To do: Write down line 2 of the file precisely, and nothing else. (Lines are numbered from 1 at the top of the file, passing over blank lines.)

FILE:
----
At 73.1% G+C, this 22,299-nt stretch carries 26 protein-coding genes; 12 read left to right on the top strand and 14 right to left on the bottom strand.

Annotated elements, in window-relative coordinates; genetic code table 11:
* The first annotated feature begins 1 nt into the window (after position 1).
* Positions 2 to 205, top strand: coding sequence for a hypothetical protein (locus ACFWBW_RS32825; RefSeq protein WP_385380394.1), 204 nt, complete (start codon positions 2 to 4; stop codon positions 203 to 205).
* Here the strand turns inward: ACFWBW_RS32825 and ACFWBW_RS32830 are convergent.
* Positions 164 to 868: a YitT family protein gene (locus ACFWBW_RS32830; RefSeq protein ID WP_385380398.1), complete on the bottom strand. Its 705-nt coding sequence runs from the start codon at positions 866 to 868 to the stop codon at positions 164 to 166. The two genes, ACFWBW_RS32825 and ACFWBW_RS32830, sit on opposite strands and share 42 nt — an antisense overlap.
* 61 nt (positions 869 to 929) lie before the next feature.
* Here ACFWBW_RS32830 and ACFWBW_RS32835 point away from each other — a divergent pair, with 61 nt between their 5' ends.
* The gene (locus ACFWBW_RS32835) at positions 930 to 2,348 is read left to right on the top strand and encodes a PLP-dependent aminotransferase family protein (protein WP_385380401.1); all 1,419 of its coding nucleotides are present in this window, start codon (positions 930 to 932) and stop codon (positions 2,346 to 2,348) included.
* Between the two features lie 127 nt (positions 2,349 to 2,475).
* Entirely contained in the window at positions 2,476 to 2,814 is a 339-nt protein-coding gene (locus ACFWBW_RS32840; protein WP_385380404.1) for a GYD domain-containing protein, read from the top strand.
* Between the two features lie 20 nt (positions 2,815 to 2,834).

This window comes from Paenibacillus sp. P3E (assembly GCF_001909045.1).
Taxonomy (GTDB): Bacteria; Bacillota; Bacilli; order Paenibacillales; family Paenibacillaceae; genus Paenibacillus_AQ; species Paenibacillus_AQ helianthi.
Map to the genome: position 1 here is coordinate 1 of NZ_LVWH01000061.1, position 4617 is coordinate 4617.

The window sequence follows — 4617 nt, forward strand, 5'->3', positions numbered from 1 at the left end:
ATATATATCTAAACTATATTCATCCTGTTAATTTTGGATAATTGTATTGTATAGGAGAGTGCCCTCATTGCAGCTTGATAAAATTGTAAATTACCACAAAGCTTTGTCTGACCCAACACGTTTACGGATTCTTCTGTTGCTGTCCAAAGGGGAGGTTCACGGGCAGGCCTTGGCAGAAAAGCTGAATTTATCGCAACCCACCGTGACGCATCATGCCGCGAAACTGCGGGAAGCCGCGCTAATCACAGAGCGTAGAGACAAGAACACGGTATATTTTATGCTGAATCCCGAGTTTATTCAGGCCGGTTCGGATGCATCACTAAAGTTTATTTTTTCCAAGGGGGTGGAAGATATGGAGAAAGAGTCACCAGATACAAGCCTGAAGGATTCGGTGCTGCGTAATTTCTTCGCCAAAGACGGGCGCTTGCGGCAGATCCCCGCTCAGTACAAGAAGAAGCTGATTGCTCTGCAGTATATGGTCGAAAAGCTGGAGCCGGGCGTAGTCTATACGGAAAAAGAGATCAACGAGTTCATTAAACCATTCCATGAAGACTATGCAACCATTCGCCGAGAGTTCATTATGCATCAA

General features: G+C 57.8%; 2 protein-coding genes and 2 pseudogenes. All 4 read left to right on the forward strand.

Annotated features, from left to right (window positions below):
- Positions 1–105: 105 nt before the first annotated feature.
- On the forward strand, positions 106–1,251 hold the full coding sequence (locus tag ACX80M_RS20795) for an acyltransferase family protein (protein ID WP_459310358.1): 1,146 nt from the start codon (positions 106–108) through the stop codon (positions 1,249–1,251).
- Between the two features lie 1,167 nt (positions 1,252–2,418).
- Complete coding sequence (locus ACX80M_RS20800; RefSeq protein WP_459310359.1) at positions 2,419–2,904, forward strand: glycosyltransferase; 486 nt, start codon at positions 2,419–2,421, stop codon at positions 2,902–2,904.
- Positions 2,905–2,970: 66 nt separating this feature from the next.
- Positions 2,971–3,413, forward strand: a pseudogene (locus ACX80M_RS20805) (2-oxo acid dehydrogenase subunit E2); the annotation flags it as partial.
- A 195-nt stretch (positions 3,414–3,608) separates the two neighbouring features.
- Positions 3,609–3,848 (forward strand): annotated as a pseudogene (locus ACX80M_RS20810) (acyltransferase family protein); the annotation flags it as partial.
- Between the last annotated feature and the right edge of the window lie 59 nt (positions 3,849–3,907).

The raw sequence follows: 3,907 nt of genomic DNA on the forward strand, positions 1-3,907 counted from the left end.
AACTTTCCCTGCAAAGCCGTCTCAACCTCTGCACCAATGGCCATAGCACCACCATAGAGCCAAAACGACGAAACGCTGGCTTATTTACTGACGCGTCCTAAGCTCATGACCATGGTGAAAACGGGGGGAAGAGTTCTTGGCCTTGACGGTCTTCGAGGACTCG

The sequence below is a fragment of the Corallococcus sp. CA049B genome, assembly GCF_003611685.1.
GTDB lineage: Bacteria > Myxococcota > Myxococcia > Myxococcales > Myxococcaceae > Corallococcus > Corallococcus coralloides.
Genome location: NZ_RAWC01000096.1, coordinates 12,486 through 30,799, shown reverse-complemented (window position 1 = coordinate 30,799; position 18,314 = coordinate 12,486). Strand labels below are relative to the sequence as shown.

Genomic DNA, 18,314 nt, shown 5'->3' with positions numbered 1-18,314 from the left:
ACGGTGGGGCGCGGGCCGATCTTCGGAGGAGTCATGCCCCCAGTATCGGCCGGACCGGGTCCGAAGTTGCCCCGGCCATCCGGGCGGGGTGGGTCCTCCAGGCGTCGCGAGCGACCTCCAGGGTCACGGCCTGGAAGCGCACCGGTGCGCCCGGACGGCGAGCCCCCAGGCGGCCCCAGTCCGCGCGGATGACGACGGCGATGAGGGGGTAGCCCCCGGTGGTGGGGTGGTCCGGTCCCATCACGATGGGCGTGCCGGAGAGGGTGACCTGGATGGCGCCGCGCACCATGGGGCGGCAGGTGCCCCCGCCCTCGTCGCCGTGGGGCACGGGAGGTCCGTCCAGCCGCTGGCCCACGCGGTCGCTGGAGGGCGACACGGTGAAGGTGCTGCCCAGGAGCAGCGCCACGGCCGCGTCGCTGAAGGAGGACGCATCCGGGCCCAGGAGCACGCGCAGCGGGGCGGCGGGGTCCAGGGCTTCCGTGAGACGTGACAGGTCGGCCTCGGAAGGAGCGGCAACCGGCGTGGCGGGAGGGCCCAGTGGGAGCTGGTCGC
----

Annotated elements, in window-relative coordinates; genetic code table 11: